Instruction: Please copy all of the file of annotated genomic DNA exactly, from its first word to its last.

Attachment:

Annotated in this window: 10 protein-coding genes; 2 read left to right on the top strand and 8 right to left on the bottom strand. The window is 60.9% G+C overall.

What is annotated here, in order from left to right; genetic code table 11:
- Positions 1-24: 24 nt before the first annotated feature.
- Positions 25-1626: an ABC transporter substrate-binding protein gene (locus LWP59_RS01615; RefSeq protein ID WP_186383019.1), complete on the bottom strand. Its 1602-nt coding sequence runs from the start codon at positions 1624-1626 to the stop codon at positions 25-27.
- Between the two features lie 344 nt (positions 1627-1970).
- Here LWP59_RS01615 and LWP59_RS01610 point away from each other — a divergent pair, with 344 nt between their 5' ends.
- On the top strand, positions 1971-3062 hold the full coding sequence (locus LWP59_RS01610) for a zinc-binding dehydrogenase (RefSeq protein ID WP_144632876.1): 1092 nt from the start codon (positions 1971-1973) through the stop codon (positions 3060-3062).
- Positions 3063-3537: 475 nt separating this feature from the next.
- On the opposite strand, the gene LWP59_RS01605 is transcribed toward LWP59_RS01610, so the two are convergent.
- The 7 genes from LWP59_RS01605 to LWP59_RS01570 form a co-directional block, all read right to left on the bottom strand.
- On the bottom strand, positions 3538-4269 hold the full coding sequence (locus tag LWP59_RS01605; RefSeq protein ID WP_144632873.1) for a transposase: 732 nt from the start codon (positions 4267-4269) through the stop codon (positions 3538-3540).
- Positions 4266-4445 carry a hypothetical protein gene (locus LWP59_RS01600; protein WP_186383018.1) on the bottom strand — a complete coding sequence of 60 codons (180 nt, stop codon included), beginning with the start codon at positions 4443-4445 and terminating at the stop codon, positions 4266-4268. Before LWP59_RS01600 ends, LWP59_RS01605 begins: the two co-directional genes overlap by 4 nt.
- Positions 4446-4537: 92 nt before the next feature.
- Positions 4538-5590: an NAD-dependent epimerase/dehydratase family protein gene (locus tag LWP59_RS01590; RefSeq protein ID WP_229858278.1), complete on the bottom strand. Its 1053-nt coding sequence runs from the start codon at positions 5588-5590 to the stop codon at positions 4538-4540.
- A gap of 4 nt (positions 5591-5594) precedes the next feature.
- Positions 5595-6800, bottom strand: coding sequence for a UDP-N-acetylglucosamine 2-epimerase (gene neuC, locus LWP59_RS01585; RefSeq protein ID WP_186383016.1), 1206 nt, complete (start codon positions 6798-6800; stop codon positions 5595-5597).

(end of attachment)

Annotated in this window: 10 protein-coding genes; 2 read left to right on the top strand and 8 right to left on the bottom strand. The window is 60.9% G+C overall.

What is annotated here, in order from left to right; genetic code table 11:
- Positions 1-24: 24 nt before the first annotated feature.
- Positions 25-1626: an ABC transporter substrate-binding protein gene (locus LWP59_RS01615; RefSeq protein ID WP_186383019.1), complete on the bottom strand. Its 1602-nt coding sequence runs from the start codon at positions 1624-1626 to the stop codon at positions 25-27.
- Between the two features lie 344 nt (positions 1627-1970).
- Here LWP59_RS01615 and LWP59_RS01610 point away from each other — a divergent pair, with 344 nt between their 5' ends.
- On the top strand, positions 1971-3062 hold the full coding sequence (locus LWP59_RS01610) for a zinc-binding dehydrogenase (RefSeq protein ID WP_144632876.1): 1092 nt from the start codon (positions 1971-1973) through the stop codon (positions 3060-3062).
- Positions 3063-3537: 475 nt separating this feature from the next.
- On the opposite strand, the gene LWP59_RS01605 is transcribed toward LWP59_RS01610, so the two are convergent.
- The 7 genes from LWP59_RS01605 to LWP59_RS01570 form a co-directional block, all read right to left on the bottom strand.
- On the bottom strand, positions 3538-4269 hold the full coding sequence (locus tag LWP59_RS01605; RefSeq protein ID WP_144632873.1) for a transposase: 732 nt from the start codon (positions 4267-4269) through the stop codon (positions 3538-3540).
- Positions 4266-4445 carry a hypothetical protein gene (locus LWP59_RS01600; protein WP_186383018.1) on the bottom strand — a complete coding sequence of 60 codons (180 nt, stop codon included), beginning with the start codon at positions 4443-4445 and terminating at the stop codon, positions 4266-4268. Before LWP59_RS01600 ends, LWP59_RS01605 begins: the two co-directional genes overlap by 4 nt.
- Positions 4446-4537: 92 nt before the next feature.
- Positions 4538-5590: an NAD-dependent epimerase/dehydratase family protein gene (locus tag LWP59_RS01590; RefSeq protein ID WP_229858278.1), complete on the bottom strand. Its 1053-nt coding sequence runs from the start codon at positions 5588-5590 to the stop codon at positions 4538-4540.
- A gap of 4 nt (positions 5591-5594) precedes the next feature.
- Positions 5595-6800, bottom strand: coding sequence for a UDP-N-acetylglucosamine 2-epimerase (gene neuC, locus LWP59_RS01585; RefSeq protein ID WP_186383016.1), 1206 nt, complete (start codon positions 6798-6800; stop codon positions 5595-5597).